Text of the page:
4 steps for practices to reduce malpractice claims against nurse practitioners

Doctors talking
To reduce the risk of malpractice claims, doctors should adequately supervise nurse practitioners in their practice. (Getty/wmiami)

The liability risks faced by nurse practitioners do not differ greatly from those faced by primary care physicians, a recent study found.

Medical malpractice claims don’t differ radically between the two types of providers, according to a study by The Doctors Company, the country’s largest physician-owned medical malpractice insurer.

The company decided to undertake the study, which was based on almost 1,500 claims filed against nurse practitioners and family medicine and internal medicine physicians from 2011 to 2016, because of the growing number of nurse practitioners delivering care, said David B. Troxel, M.D., the company’s chief medical officer, in an interview with FierceHealthcare.

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Nurse practitioners are expected to make up nearly a third of the family practice workforce by the middle of the next decade, says Troxel, who personally thinks the number could be even higher. That motivated the company to review claims to see whether nurse practitioners face any unique risk management issues. Results were compiled in a new report (PDF).

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David B. Troxel
David B. Troxel, M.D.
(The Doctors Company)

The study found there were very few differences between the two types of providers. Nurse practitioners get sued less often and not as much money is paid out in malpractice settlements, he said. Otherwise, diagnosis-related and medication-related claims were similar for nurse practitioners and primary care physicians.

Many of the malpractice claims brought against nurse practitioners can be traced to clinical and administrative factors, he says. There are a number of steps that practices can take to reduce the liability risks faced by nurse practitioners, risks shared with the physicians who supervise them, he says.

Practices should take the following steps:

Know what your state allows nurse practitioners to do. Individual states define the scope of practice for nurse practitioners, he says: “Not every doctor is familiar with the scope of practice for their nurse practitioners.” Doctors should know what their state regulation allows and supervise nurse practitioners within that scope of practice.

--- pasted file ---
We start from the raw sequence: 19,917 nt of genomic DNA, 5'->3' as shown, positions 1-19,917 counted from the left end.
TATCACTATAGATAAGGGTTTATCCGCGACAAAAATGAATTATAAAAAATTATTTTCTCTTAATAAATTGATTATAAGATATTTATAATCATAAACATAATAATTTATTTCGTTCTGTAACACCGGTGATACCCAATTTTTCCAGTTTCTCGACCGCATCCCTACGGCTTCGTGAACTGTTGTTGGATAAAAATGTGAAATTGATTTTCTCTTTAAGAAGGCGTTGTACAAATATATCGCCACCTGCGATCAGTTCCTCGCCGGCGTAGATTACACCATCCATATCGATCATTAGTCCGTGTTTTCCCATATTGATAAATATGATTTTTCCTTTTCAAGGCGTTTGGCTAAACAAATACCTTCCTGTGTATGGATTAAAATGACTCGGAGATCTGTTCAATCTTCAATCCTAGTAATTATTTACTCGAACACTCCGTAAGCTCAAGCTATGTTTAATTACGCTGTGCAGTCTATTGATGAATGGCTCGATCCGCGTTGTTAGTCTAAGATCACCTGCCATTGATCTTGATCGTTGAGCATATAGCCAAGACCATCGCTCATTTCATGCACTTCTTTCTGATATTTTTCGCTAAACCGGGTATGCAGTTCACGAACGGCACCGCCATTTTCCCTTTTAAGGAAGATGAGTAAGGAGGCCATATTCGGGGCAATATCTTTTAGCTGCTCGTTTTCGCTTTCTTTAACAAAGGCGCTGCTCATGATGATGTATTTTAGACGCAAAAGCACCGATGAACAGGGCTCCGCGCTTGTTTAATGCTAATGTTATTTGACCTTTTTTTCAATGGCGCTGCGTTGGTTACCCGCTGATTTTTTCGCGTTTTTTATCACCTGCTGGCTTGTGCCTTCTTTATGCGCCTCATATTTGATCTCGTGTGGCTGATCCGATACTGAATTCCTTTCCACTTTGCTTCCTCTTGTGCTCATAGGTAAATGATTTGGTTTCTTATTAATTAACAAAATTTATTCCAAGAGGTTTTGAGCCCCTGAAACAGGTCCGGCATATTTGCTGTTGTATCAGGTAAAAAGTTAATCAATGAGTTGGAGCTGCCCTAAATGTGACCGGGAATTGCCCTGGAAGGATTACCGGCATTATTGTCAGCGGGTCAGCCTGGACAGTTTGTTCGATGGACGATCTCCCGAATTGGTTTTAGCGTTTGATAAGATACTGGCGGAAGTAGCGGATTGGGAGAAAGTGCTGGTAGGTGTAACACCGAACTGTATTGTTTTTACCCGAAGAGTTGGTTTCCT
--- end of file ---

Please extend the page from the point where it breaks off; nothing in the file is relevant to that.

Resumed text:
Have a written protocol that spells out what nurse practitioners can and cannot do in your practice. Be sure you provide that policy to newly hired nurse practitioners. Sit down with them and go through the policy so there are no questions.

Be sure to follow your policy and protocols. Even if a practice has a policy, people may not always follow it, he says. People get comfortable and they tend to stray from protocols.

Adequately supervise your nurse practitioners. Be sure they know when to refer a patient to a supervising physician or a specialist. For example, a practice may want to specify that any patient who is having chest pain, for which there’s not a known cause, should always be referred to a supervising physician or the nearest emergency room. Or a practice may want to require that any patient with complex diabetes, which is difficult to manage, be referred to a supervising physician for care.

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Failure to adhere to a nurse practitioner’s scope of practice creates liability, and malpractice claims against nurse practitioners are on the rise, he says. Overall, malpractice claims against nurse practitioners are very low. But while the frequency of claims against physicians has decreased over a nine-year span (from 2008 to 2016), claims frequency has gradually increased for nurse practitioners. The reasons aren’t entirely clear but may be due to the increased use of nurse practitioners in primary care practice or an increase in nurse practitioner risk, the study said.

Payouts from malpractice claims filed against nurse practitioners are also on the rise, according to a report released late last year. The average payouts on cases that were settled for more than $10,000 was $240,471, according to an analysis of claims from CNA Insurance and the Nurses Service Organization.